Prioritising Impact: Bracing for impact
How do we deal with failure? When an investment is not going well, how do investors make the trade-off between financial and social return? This frank discussion covered difficult choices and how we can develop shared values and best practices for an impact first approach to investment.
When your investees go quiet, perhaps it’s time to pick up the phone and find out what’s going on.
In the ‘Bracing for Impact’ session at The Gathering, delegates took part in an open and honest discussion about what happens when social investments go wrong.
Sharing stories of painful failures, several people highlighted the importance of communication.
One investor said of their investee: “They went quiet and this was a red flag, but none of us picked it up at the time.” The investee, a social enterprise which had £3m of social investment to repay, had cashflow problems and was struggling to manage its interest repayments. However, the group of investors – which had only requested annual reporting – didn’t find out until several months down the line.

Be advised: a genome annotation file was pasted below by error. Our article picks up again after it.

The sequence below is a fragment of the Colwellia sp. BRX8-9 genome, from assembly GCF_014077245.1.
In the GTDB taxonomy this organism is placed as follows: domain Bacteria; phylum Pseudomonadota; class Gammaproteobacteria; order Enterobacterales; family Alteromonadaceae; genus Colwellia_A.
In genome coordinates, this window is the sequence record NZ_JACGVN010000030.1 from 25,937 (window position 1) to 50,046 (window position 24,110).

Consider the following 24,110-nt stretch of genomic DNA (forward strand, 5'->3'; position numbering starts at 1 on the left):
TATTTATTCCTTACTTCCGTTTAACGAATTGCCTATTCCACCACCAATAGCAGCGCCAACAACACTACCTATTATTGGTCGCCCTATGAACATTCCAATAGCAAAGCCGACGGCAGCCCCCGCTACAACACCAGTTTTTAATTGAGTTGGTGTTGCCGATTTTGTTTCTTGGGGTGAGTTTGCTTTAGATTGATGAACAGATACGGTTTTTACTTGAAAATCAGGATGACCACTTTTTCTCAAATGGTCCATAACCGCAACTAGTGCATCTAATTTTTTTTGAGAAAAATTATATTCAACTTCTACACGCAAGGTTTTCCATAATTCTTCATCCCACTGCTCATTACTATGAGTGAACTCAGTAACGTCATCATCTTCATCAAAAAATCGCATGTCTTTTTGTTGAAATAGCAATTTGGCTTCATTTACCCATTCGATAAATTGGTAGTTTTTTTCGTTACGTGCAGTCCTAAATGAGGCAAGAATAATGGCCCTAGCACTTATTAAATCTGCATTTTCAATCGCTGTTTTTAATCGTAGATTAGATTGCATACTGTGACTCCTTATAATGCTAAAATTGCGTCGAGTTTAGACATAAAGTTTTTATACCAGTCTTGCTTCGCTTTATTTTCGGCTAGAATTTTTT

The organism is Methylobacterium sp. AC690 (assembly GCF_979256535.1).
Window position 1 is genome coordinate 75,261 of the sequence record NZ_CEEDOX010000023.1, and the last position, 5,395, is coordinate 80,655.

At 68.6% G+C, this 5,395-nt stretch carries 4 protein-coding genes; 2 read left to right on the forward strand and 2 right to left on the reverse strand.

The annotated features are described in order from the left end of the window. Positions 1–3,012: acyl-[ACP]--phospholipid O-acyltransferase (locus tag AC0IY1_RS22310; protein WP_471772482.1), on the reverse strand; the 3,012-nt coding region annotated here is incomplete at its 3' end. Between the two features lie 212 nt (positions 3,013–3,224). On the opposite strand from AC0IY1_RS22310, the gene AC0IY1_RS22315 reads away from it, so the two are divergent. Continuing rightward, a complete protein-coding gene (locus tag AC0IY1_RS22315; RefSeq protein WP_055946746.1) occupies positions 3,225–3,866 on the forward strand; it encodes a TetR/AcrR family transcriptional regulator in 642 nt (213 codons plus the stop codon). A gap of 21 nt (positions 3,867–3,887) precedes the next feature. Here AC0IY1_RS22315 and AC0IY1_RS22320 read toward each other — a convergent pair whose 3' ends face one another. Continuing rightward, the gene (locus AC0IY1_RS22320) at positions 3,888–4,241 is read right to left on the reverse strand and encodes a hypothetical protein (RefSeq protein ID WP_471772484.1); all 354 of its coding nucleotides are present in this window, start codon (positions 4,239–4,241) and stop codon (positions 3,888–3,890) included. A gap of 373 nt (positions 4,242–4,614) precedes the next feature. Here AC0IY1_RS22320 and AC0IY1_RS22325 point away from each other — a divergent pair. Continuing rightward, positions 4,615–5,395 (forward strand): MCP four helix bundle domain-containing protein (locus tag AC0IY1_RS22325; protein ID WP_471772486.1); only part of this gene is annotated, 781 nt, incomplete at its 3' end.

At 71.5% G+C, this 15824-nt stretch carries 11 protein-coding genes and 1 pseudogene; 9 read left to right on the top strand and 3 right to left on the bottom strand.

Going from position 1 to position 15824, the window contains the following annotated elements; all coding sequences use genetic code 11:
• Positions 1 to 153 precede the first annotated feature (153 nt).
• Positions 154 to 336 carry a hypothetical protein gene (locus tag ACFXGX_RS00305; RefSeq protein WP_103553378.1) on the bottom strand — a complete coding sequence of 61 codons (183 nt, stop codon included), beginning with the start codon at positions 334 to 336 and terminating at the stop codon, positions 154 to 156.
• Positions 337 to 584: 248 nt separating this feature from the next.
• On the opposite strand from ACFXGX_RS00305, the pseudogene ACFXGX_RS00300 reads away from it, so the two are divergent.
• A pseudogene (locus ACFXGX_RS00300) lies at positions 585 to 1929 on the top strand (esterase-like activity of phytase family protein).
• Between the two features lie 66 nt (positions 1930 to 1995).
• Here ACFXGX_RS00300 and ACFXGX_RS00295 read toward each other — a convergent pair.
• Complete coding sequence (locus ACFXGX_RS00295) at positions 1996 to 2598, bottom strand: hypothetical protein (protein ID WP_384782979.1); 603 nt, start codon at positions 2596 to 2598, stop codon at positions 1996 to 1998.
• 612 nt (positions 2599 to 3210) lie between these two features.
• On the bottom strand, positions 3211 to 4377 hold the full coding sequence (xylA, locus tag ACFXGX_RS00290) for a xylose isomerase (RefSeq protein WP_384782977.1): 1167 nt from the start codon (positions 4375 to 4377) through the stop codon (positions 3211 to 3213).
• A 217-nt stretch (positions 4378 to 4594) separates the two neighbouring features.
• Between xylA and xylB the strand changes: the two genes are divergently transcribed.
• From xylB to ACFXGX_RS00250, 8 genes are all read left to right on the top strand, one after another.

Developing trust between investees and their investors was crucial, delegates concluded. And if things started to go wrong, then being honest and working creatively together could allow solutions to be found.
Another investor, who supported a charity to develop a trading subsidiary to sell a product in the commercial marketplace, emphasised how important due diligence was and the need to seek specialist analysis where necessary. “The investee couldn’t compete in the commercial market and not much impact was created,” she said. “We should have commissioned specialist support at the beginning.”
Working together, the delegates began to co-design a decision tree of what to do when projects begin to go wrong, considering the perspectives of beneficiaries, investors, social investment intermediaries and the investees.
The session hosts, Holly Piper of CAF Venturesome and Daniel Brewer of Resonance, committed to take forward work on the decision tree, which will be shaped and reviewed by the sector over the coming months.